Rachel Resnick has taken public speaking from a general education requirement to a course that aims to have a lasting impression.
Resnick, adjunct professor in the department of speech communication, joined the University of La Verne in fall 2011. She went from teaching a class once a week to having four sections of speech 100 as well as an intercultural communications course.
“The majority of students are not a fan of public speaking,” Resnick said. “It gives me the opportunity to hopefully change their perspective, which I aim to do not only in public speaking, but just communication.”
While taking a speech class at a community college, Resnick realized that she had a future helping students rid their fears of public speaking.
“I always knew I wanted to do something with impacting people, I just didn’t know how,” Resnick said. “By the end of that semester of speech class I decided I wanted to be a speech teacher.”
Resnick soon made it her first priority to help students escape their public speaking anxieties.
After two years of teaching at Irvine Valley College and Cal State Fullerton, Resnick received an email from John Patrick, adjunct professor of speech communication and a classmate from graduate school, who proposed she share her talent with La Verne.
“We wanted someone who really understood the goals we have for our students,” Patrick said. “To help them grow as individuals by not only imparting knowledge but self discovery.”
Patrick said that Resnick has a different method of teaching from other speech and communication professors, which brings diversity to the department.
Resnick describes her teaching method as a soft approach to communication. As opposed to traditional public speaking courses where three to five speeches are delivered in front of a class and graded by the professor, Resnick has the students take smaller, more comfortable steps.
The students are divided into four to five groups with five or six students in each group. Each student delivers their speech to their small group, which provides a more relaxed setting without having all eyes in the classroom on them.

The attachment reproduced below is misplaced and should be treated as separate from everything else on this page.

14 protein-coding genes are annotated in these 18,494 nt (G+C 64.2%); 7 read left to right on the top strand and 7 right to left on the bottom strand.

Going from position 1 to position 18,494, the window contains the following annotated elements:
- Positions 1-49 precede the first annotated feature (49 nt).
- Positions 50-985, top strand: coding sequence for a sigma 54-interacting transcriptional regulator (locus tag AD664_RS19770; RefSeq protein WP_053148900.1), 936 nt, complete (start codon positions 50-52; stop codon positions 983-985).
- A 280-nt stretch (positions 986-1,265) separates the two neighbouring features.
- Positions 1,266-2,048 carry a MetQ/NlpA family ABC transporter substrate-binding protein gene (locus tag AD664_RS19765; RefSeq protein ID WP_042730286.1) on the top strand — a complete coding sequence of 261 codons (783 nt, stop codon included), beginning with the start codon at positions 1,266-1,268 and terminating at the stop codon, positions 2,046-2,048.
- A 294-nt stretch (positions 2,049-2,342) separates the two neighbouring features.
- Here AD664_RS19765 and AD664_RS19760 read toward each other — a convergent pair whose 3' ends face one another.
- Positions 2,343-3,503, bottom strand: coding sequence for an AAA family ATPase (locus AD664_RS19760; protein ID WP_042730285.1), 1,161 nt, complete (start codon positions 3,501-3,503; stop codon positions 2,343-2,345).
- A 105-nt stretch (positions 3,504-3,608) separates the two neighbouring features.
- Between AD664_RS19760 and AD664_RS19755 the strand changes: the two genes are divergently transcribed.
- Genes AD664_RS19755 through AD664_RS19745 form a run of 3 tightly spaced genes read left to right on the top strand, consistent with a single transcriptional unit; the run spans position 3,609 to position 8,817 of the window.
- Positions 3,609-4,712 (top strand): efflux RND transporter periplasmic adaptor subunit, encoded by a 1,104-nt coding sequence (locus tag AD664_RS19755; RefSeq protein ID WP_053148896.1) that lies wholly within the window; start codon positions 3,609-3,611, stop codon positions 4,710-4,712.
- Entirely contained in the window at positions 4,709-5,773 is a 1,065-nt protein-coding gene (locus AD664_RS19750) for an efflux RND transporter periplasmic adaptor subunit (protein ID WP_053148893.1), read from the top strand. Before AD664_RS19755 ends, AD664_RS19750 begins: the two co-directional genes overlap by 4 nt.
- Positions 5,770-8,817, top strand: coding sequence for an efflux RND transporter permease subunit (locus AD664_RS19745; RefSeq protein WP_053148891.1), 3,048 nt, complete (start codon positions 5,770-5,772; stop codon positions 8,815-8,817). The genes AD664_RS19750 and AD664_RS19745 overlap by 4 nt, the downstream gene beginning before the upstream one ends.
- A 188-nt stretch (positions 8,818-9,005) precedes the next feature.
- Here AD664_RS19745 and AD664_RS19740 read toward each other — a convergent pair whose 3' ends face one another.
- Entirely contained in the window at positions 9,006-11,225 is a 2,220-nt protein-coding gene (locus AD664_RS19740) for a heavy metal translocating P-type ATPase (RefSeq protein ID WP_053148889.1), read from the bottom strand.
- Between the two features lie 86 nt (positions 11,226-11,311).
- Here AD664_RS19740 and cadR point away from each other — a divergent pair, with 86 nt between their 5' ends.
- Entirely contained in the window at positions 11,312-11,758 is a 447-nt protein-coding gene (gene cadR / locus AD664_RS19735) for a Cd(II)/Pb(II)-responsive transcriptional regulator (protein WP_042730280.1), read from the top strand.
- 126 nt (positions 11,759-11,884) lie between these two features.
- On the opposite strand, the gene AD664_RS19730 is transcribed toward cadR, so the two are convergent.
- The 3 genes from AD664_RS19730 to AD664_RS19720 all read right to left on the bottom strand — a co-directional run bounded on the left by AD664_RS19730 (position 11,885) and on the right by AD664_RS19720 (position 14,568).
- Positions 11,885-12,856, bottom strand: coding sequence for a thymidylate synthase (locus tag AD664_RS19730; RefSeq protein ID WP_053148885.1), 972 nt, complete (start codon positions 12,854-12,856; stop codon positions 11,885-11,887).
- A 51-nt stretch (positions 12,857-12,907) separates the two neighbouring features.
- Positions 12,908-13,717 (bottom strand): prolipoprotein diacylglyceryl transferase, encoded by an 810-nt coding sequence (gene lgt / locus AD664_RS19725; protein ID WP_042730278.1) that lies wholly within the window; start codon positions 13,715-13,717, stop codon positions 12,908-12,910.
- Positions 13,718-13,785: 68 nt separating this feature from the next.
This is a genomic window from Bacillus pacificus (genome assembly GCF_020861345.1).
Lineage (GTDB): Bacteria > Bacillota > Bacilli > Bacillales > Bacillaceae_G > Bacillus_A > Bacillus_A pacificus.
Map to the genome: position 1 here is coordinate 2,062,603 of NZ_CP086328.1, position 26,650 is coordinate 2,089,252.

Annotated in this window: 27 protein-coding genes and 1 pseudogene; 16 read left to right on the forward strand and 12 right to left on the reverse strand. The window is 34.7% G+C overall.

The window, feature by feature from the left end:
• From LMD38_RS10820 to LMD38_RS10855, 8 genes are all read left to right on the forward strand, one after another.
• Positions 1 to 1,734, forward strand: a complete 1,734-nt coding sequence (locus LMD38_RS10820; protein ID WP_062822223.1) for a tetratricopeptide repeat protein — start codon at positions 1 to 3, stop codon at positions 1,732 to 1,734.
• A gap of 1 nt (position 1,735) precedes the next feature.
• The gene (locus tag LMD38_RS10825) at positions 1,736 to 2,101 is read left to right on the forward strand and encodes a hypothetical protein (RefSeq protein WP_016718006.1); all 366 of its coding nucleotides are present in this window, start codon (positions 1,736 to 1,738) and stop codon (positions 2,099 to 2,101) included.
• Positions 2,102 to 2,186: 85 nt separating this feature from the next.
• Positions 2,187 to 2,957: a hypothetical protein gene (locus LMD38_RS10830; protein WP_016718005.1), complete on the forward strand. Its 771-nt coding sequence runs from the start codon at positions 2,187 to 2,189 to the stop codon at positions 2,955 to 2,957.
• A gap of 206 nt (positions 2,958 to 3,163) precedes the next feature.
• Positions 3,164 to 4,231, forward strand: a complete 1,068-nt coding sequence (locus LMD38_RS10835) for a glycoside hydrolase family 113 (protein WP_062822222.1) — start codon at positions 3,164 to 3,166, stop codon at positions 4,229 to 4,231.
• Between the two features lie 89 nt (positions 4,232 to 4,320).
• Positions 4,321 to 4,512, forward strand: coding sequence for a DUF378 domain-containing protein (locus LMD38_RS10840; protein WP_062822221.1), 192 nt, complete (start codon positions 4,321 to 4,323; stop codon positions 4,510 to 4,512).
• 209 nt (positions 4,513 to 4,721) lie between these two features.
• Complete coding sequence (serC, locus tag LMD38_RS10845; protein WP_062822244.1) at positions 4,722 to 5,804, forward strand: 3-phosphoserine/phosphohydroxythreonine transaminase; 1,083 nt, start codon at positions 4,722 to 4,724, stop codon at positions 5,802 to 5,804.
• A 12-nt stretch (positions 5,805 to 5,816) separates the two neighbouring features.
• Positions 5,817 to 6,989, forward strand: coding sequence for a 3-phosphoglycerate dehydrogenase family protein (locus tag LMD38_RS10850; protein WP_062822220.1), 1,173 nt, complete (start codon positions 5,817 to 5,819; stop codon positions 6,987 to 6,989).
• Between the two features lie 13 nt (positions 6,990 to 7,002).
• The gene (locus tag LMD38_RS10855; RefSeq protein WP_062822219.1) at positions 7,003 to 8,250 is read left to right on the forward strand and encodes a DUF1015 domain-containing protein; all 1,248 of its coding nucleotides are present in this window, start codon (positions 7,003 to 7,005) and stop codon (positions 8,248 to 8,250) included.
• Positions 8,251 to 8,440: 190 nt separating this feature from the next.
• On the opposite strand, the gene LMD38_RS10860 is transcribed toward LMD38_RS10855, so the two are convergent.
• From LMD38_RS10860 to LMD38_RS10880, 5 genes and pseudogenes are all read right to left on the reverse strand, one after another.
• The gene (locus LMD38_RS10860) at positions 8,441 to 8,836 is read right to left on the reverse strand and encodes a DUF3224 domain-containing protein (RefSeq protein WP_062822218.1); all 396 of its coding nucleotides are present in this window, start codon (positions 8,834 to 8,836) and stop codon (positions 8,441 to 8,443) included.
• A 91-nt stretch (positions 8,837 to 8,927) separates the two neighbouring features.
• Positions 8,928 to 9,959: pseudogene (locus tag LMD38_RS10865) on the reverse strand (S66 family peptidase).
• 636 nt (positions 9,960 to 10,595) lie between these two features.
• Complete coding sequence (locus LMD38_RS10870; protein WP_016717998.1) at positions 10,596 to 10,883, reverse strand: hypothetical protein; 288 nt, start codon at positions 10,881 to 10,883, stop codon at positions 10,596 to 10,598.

“I want the students in the class to get comfortable with one another, especially in a setting where they are terrified to get up and speak,” Resnick said.
While one student gives a speech the remaining group members observe the format, content and delivery. Immediate feedback is then given to the speaker.
Meanwhile, a person from each group delivers a speech at the same time, which allows the students to adapt to external noise and distractions.
These small group speeches are graded soley on participation, and not performance. At the end of the semester the students have had practice with the small group speeches, and are ready to give a speech to the entire class for a final grade.
Resnick said that eliminating the grade from the small group speeches gives the students the confidence to take more risks without being limited by the fear of being judged.
“Letting them know that it’s OK to mess up and not get it right just takes a lot of weight off their shoulders,” Resnick said.
Resnick teaches in her class that a requirement of public speaking, as well as life, is to have confidence.
“What I do in the beginning is really get them present or aware of how they see themselves and how that might affect the way others perceive them,” Resnick said. “Once they better themselves as individuals they just naturally become better speakers.”
George Lopez, freshmen business administration major said that his public speaking skills and his confidence have gotten stronger, because of Resnick’s class.
“I went from no confidence at all to talking smoothly to an audience,” Lopez said.
Patrick said that in the speech and communication department, instructors need to be professional and equally approachable because as students learn they realize aspects of themselves that lead to questions.
“Rachel is probably the most approachable person I have ever met in my life,” Patrick said.
Resnick’s knowledge in her field and apparent desire to see her students succeed, is a combination that makes her class appealing to students.
“My biggest goal is to not make them better speakers – because it’s inevitable that at the end of my class they will become better speakers – but to really just make them better people and enhance their overall communication skills so they want to better their life,” Resnick said.
Amanda Nieto can be reached at firstname.lastname@example.org.